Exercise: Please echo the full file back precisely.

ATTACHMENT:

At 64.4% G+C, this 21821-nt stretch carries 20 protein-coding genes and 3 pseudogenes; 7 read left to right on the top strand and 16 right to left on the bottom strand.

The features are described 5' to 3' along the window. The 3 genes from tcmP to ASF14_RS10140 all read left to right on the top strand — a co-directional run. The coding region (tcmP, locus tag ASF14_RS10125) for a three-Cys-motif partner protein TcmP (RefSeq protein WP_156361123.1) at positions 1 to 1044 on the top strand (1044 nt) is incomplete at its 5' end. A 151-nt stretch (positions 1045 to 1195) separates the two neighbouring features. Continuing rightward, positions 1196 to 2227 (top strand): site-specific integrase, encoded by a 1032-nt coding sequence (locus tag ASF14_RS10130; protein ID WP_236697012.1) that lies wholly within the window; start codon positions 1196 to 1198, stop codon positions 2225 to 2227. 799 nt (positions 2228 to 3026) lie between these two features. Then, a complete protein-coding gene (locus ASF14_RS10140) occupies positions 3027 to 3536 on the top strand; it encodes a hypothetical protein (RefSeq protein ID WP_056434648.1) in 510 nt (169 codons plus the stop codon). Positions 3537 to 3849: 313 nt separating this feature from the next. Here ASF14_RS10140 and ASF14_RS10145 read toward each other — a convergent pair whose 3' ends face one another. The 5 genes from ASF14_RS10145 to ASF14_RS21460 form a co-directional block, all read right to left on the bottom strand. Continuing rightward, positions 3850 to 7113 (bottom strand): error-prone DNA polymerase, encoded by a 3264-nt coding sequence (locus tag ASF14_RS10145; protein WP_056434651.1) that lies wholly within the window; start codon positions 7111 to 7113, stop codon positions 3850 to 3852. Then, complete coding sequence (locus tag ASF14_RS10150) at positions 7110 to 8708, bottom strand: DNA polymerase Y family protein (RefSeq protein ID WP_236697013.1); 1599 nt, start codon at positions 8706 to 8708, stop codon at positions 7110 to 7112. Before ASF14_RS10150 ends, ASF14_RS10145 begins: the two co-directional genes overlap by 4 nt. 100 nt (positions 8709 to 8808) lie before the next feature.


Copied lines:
At 64.4% G+C, this 21821-nt stretch carries 20 protein-coding genes and 3 pseudogenes; 7 read left to right on the top strand and 16 right to left on the bottom strand.

The features are described 5' to 3' along the window. The 3 genes from tcmP to ASF14_RS10140 all read left to right on the top strand — a co-directional run. The coding region (tcmP, locus tag ASF14_RS10125) for a three-Cys-motif partner protein TcmP (RefSeq protein WP_156361123.1) at positions 1 to 1044 on the top strand (1044 nt) is incomplete at its 5' end. A 151-nt stretch (positions 1045 to 1195) separates the two neighbouring features. Continuing rightward, positions 1196 to 2227 (top strand): site-specific integrase, encoded by a 1032-nt coding sequence (locus tag ASF14_RS10130; protein ID WP_236697012.1) that lies wholly within the window; start codon positions 1196 to 1198, stop codon positions 2225 to 2227. 799 nt (positions 2228 to 3026) lie between these two features. Then, a complete protein-coding gene (locus ASF14_RS10140) occupies positions 3027 to 3536 on the top strand; it encodes a hypothetical protein (RefSeq protein ID WP_056434648.1) in 510 nt (169 codons plus the stop codon). Positions 3537 to 3849: 313 nt separating this feature from the next. Here ASF14_RS10140 and ASF14_RS10145 read toward each other — a convergent pair whose 3' ends face one another. The 5 genes from ASF14_RS10145 to ASF14_RS21460 form a co-directional block, all read right to left on the bottom strand. Continuing rightward, positions 3850 to 7113 (bottom strand): error-prone DNA polymerase, encoded by a 3264-nt coding sequence (locus tag ASF14_RS10145; protein WP_056434651.1) that lies wholly within the window; start codon positions 7111 to 7113, stop codon positions 3850 to 3852. Then, complete coding sequence (locus tag ASF14_RS10150) at positions 7110 to 8708, bottom strand: DNA polymerase Y family protein (RefSeq protein ID WP_236697013.1); 1599 nt, start codon at positions 8706 to 8708, stop codon at positions 7110 to 7112. Before ASF14_RS10150 ends, ASF14_RS10145 begins: the two co-directional genes overlap by 4 nt. 100 nt (positions 8709 to 8808) lie before the next feature.